Table 2

Basic psychometric properties used to evaluate child development assessment tools (CDATs)

 Internal consistencyEvaluates the similarity of test items assessed in one domain. One measure is split-half reliability, which compares the scores on two halves of a test in a single domain.High internal consistency suggests that some items are too similar, so no additional information is gained from assessing them. Low internal consistency suggests the items may not be assessing the same domain.
 InterobserverEvaluates variability between different assessors on the same subjectThere may be systematic errors, specific to a particular group of assessors, and this parameter may not be generalisable when the tool is used by a different group of assessors.
 IntraobserverEvaluates variability within a single assessor on a single subjectCommonly evaluated by the same assessor scoring video recordings of their own assessments. This is not essential unless there is low interobserver reliability
 Test-retestEvaluates variability within the subject (influenced by random factors such as familiarity with items and mood)Difficult to interpret in early childhood when changes in development occur over a short time. Usually the repeat assessment should be carried out within 2 weeks of the first test.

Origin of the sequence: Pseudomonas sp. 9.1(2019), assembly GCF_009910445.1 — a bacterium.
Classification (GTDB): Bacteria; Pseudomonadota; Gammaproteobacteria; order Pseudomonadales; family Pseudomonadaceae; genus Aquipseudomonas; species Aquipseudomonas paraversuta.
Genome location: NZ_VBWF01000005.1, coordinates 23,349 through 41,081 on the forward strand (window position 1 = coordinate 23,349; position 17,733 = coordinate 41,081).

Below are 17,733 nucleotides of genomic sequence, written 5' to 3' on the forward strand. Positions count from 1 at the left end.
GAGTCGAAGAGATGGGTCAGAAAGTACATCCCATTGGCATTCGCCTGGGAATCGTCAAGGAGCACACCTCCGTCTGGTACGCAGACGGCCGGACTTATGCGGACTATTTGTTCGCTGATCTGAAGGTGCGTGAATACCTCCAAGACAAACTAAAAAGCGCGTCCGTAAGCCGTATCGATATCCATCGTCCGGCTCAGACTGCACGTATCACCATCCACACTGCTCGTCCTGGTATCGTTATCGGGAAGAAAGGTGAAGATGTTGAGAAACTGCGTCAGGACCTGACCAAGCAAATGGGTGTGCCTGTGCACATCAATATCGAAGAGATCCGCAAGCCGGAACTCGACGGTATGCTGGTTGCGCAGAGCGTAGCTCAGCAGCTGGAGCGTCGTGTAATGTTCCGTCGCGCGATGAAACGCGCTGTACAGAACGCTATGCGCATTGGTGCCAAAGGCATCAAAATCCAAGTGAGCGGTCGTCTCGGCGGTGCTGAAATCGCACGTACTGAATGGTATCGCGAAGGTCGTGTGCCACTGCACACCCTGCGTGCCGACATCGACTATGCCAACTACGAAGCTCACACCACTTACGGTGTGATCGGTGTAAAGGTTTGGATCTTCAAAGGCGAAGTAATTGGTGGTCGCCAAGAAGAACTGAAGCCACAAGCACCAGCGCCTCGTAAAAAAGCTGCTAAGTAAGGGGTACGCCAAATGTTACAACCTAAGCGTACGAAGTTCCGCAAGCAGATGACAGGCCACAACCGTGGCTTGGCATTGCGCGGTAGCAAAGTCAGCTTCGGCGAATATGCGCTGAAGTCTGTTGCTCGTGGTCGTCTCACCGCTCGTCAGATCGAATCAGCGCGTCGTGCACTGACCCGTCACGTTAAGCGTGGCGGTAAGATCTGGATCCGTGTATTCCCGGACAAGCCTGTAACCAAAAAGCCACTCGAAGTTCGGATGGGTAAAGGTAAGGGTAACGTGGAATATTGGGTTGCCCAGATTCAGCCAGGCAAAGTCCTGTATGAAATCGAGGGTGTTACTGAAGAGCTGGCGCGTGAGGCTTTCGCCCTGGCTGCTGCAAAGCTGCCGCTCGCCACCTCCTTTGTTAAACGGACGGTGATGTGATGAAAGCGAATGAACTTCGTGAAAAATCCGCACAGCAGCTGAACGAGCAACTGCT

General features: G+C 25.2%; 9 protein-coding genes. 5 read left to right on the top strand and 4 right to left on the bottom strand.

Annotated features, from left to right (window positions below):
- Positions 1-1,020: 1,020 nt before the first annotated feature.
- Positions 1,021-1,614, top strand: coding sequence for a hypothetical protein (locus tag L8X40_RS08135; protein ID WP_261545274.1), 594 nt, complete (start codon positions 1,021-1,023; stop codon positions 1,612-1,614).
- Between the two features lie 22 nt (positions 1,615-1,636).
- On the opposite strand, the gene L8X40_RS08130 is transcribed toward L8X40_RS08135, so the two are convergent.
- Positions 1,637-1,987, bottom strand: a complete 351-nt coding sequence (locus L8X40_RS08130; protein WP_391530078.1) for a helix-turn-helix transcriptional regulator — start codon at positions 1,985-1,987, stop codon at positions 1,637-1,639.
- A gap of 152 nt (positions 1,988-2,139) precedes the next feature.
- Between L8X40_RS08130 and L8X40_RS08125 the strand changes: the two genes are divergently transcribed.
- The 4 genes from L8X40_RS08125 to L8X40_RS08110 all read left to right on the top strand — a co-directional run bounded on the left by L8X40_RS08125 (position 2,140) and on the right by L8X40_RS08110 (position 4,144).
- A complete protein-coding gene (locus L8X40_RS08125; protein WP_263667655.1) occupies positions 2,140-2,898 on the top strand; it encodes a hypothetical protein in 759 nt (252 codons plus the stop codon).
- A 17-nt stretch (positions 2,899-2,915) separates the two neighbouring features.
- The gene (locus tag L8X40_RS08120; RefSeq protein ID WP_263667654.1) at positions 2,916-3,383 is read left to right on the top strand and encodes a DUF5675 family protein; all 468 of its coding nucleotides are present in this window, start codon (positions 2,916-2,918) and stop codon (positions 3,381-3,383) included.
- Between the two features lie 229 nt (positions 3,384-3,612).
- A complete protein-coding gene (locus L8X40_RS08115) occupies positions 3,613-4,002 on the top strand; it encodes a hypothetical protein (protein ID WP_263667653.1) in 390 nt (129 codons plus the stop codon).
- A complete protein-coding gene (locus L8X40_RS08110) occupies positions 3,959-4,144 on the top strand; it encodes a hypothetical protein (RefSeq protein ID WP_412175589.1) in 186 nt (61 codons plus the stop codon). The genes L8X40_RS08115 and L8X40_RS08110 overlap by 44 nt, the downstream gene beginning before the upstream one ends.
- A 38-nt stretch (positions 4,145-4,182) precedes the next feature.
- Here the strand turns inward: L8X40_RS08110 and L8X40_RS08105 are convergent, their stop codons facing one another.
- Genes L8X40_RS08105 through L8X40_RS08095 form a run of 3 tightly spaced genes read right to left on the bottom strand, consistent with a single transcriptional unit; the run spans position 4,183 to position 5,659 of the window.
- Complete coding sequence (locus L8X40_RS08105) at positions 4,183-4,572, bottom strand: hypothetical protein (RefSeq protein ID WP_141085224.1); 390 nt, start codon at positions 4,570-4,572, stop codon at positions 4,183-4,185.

ContentExperts in the field make consensus agreement on whether the individual item and the range of items adequately sample and represent the domain of interest.Subjective measure that cannot be used in isolation to evaluate validity.
 CriterionIdeally assessed by comparison to an established ‘gold standard’ test assessing the same constructUsually ‘gold standard’ tests are not available so the comparison is typically against another recognised test regularly used in the same population and thought to measure the same domain.
 Discriminant/convergentEvaluates expected positive and negative correlations between scores in different domains or between different tests of the same or differing underlying construct.Scores from two independent tests (eg, one using report method the other a direct test) of one domain should correlate where neither test is considered a ‘gold-standard’. To ensure the test is not overlapping with constructs not of interest, the scores evaluating different constructs should poorly correlate, for example, test scores on ‘fine motor’ should correlate poorly with ‘social emotional’.
 ConstructStatistical evaluation to see whether values of observed data fit a theoretical model of the constructs (confirmatory) or to explore a possible model of the ‘underlying traits’ being measured.Large numbers of assessments are required to evaluate this.